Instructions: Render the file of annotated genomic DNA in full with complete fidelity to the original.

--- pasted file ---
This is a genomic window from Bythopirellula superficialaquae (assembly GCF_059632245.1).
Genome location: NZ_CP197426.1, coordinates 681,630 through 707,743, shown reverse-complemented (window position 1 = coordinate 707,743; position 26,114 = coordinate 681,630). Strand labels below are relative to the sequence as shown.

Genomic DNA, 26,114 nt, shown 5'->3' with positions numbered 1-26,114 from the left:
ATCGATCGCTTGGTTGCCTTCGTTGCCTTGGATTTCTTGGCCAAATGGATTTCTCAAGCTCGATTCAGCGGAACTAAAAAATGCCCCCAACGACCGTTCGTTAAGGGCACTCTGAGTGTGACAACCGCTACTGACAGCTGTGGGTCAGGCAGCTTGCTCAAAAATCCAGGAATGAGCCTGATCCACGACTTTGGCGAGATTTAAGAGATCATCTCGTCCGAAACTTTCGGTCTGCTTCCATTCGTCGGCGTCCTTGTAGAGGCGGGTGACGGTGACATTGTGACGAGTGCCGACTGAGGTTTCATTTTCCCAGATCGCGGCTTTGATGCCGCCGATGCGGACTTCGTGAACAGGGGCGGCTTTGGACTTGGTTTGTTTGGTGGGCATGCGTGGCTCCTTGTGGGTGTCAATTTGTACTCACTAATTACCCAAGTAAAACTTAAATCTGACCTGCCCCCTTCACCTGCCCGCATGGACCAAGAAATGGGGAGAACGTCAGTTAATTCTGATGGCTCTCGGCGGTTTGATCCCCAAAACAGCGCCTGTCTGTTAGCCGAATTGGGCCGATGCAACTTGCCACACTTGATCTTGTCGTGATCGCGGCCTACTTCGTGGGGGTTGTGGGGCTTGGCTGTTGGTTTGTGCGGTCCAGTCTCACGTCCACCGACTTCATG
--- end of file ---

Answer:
This is a genomic window from Bythopirellula superficialaquae (assembly GCF_059632245.1).
Genome location: NZ_CP197426.1, coordinates 681,630 through 707,743, shown reverse-complemented (window position 1 = coordinate 707,743; position 26,114 = coordinate 681,630). Strand labels below are relative to the sequence as shown.

Genomic DNA, 26,114 nt, shown 5'->3' with positions numbered 1-26,114 from the left:
ATCGATCGCTTGGTTGCCTTCGTTGCCTTGGATTTCTTGGCCAAATGGATTTCTCAAGCTCGATTCAGCGGAACTAAAAAATGCCCCCAACGACCGTTCGTTAAGGGCACTCTGAGTGTGACAACCGCTACTGACAGCTGTGGGTCAGGCAGCTTGCTCAAAAATCCAGGAATGAGCCTGATCCACGACTTTGGCGAGATTTAAGAGATCATCTCGTCCGAAACTTTCGGTCTGCTTCCATTCGTCGGCGTCCTTGTAGAGGCGGGTGACGGTGACATTGTGACGAGTGCCGACTGAGGTTTCATTTTCCCAGATCGCGGCTTTGATGCCGCCGATGCGGACTTCGTGAACAGGGGCGGCTTTGGACTTGGTTTGTTTGGTGGGCATGCGTGGCTCCTTGTGGGTGTCAATTTGTACTCACTAATTACCCAAGTAAAACTTAAATCTGACCTGCCCCCTTCACCTGCCCGCATGGACCAAGAAATGGGGAGAACGTCAGTTAATTCTGATGGCTCTCGGCGGTTTGATCCCCAAAACAGCGCCTGTCTGTTAGCCGAATTGGGCCGATGCAACTTGCCACACTTGATCTTGTCGTGATCGCGGCCTACTTCGTGGGGGTTGTGGGGCTTGGCTGTTGGTTTGTGCGGTCCAGTCTCACGTCCACCGACTTCATG